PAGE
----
A Gulf of Mexico and an Eastern Atlantic Disturbance Worth Watching

By: Dr. Jeff Masters , 1:53 PM GMT on July 06, 2013

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A tropical disturbance (designated 94L by NHC on Friday) is over the Western Gulf of Mexico, and is headed north towards the Texas/Louisiana coast at 5 - 10 mph. Satellite loops show a modest area of disorganized heavy thunderstorm activity that has been steadily growing this morning. Wind shear has fallen to the moderate range, 10 - 20 knots, since Friday, and the lower wind shear is likely responsible for the increase in thunderstorm activity. A trough of low pressure over the Western Gulf of Mexico is pumping dry air into the west side of 94L, interfering with development. The disturbance should move inland by Sunday morning, bringing heavy rains of 1 - 3" along the Upper Texas and Western Louisiana coasts through Monday morning. None of the reliable forecast models predict that the disturbance will develop, and the disturbance has only a day over water with marginal conditions for development. In their 8 am EDT July 6 Tropical Weather Outlook, NHC gave the disturbance a 20% chance of developing into a tropical depression or tropical storm by Monday.


Figure 1. The Saturday morning NHC Tropical Weather Outlook shows two "Invests" worth watching: 94L over the Gulf of Mexico (area 1), and 95L over the Eastern Atlantic (area 2.) Both were given 20% chances of developing by Monday. Image credit: NHC.

Cape Verdes tropical wave 95L
As we approach mid-July, it's time to begin turning our attention to tropical waves coming off the coast of Africa. We have our first such system worthy of attention today, a tropical wave designated 95L over the Eastern Atlantic near 8°N 33°W, about 800 miles southwest of the Cape Verde Islands. Satellite loops show a modest area of heavy thunderstorms that is showing a moderate amount of spin. Wind shear is moderate, 10 - 20 knots, and ocean temperatures are warm, 28°C. The 8 am EDT Saturday forecast from the SHIPS model predicted that 95L would encounter cooler waters of 27.5°C over the weekend as it headed west to west-northwest at 15 - 20 mph. Wind shear is expected to remain moderate though Monday, which may allow for some additional organization. However, 95L is embedded in a very large area of dry air associated with the Saharan Air Layer (SAL), and July African waves typically have considerable trouble getting organized in the very dry air of the SAL. The disturbance could arrive in the Lesser Antilles Islands as early as Tuesday. A band a strong upper-level winds associated with the subtropical jet stream is expected to be over the northern islands at that time, and if 95L has penetrated as far north as 15°N latitude by that time, it will have to face very high wind shear of 30+ knots. But if 95L stays farther to the south, wind shear should be lower, giving the storm a better chance of development. None of the reliable forecast models predict that 95L will develop. In their 8 am EDT July 6 Tropical Weather Outlook, NHC gave the disturbance a 20% chance of developing into a tropical depression or tropical storm by Monday.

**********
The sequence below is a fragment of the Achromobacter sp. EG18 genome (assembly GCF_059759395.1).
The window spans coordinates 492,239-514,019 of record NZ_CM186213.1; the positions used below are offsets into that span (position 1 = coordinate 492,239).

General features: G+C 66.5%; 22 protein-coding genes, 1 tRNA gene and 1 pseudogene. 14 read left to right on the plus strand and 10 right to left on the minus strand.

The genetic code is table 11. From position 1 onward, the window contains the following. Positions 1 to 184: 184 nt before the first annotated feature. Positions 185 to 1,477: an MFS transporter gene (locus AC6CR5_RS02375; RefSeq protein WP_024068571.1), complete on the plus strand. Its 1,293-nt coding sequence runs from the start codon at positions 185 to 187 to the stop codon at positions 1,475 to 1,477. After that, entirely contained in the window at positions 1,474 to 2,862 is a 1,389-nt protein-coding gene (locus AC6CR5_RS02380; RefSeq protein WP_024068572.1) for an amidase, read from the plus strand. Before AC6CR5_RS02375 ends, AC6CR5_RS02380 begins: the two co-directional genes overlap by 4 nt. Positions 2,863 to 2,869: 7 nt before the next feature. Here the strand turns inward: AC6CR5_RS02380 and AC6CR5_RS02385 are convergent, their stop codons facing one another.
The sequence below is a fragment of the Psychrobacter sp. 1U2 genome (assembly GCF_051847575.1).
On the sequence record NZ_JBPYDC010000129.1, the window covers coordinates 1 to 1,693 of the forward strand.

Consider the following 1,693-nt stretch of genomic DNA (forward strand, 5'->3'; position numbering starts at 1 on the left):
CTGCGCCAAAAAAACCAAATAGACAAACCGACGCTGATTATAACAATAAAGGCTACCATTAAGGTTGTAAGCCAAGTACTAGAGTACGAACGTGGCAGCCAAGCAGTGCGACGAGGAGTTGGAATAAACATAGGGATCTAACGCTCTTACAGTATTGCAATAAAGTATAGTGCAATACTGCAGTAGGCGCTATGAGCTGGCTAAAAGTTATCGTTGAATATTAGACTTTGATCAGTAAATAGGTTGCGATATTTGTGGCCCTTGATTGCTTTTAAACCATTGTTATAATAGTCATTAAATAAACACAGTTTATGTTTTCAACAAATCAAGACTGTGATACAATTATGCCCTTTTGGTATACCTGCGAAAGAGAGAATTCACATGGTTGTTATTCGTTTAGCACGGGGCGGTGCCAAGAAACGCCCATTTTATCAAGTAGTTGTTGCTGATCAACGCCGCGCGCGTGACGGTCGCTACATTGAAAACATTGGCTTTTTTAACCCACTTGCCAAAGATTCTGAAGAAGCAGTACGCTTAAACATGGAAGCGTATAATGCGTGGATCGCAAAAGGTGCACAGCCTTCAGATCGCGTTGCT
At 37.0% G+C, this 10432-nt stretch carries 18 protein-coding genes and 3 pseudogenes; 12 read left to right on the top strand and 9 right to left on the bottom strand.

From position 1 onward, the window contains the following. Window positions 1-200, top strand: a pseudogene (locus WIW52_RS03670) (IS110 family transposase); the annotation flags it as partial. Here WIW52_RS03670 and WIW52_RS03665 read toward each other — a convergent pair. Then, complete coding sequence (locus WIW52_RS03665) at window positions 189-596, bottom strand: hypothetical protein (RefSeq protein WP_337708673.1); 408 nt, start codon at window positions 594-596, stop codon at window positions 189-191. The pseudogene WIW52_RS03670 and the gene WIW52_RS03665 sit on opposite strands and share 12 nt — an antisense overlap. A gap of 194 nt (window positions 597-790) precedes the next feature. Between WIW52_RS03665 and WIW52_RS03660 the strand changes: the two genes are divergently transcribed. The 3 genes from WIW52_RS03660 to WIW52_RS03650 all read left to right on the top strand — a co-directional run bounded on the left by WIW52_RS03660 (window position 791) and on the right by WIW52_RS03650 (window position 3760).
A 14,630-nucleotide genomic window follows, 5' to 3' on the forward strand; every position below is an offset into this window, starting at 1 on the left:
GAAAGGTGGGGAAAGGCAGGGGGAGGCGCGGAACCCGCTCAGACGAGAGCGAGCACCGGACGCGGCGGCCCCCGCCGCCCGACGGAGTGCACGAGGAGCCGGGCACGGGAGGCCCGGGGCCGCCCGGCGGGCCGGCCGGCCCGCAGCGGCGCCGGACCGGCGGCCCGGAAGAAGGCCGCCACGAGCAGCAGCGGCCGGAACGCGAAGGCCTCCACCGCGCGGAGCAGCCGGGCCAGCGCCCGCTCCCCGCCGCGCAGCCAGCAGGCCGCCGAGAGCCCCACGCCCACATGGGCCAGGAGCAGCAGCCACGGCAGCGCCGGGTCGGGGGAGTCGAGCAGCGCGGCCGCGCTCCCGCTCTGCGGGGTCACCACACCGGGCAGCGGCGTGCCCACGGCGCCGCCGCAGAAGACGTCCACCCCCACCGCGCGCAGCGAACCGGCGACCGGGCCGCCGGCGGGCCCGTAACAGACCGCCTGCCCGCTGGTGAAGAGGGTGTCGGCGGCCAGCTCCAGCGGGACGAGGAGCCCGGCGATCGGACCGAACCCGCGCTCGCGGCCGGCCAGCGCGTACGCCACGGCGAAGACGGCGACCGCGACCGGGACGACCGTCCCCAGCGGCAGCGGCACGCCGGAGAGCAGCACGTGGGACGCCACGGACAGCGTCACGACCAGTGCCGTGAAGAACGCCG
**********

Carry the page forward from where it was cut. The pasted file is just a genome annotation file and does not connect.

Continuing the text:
Figure 2. MODIS image of 95L taken at approximately 11 am EDT Saturday, July 6, 2013. Image credit: NASA.

Elsewhere in the tropics
A large upper-level cold-cored low pressure system a few hundred miles north of Puerto Rico will move west over the next dew days, arriving in the Bahamas by Sunday and South Florida by Tuesday. The models do not show that this low will will acquire a surface circulation, and there is only minimal heavy thunderstorm activity associated with it.

In the Eastern Pacific, Tropical Storm Erick is brushing the southwestern coast of Mexico, and is expected to intensify into a Category 1 hurricane on Saturday afternoon. Erick will bring heavy rains of 3 - 5 inches to Southwest Mexico, but the core of the storm is currently expected to remain just offshore. Erick will likely weaken to a tropical storm on Monday, when it will pass just south of Baja.

Cool San Francisco time-lapse fog video
Videographer Simon Christen has created a spectacular 4-minute time-lapse video of fog rushing in past the Golden Gate Bridge into San Francisco. He writes: ""Adrift" is a love letter to the fog of the San Francisco Bay Area. I chased it for over two years to capture the magical interaction between the soft mist, the ridges of the California coast and the iconic Golden Gate Bridge. This is where “Adrift” was born. The weather conditions have to be just right for the fog to glide over the hills and under the bridge. I developed a system for trying to guess when to make the drive out to shoot, which involved checking the weather forecast, satellite images and webcams multiple times a day. For about 2 years, if the weather looked promising, I would set my alarm to 5am, recheck the webcams, and then set off on the 45-minute drive to the Marin Headlands. I spent many mornings hiking in the dark to only find that the fog was too high, too low, or already gone by the time I got there. Luckily, once in a while the conditions would be perfect and I was able to capture something really special. Adrift is a collection of my favorite shots from these excursions into the ridges of the Marin Headlands."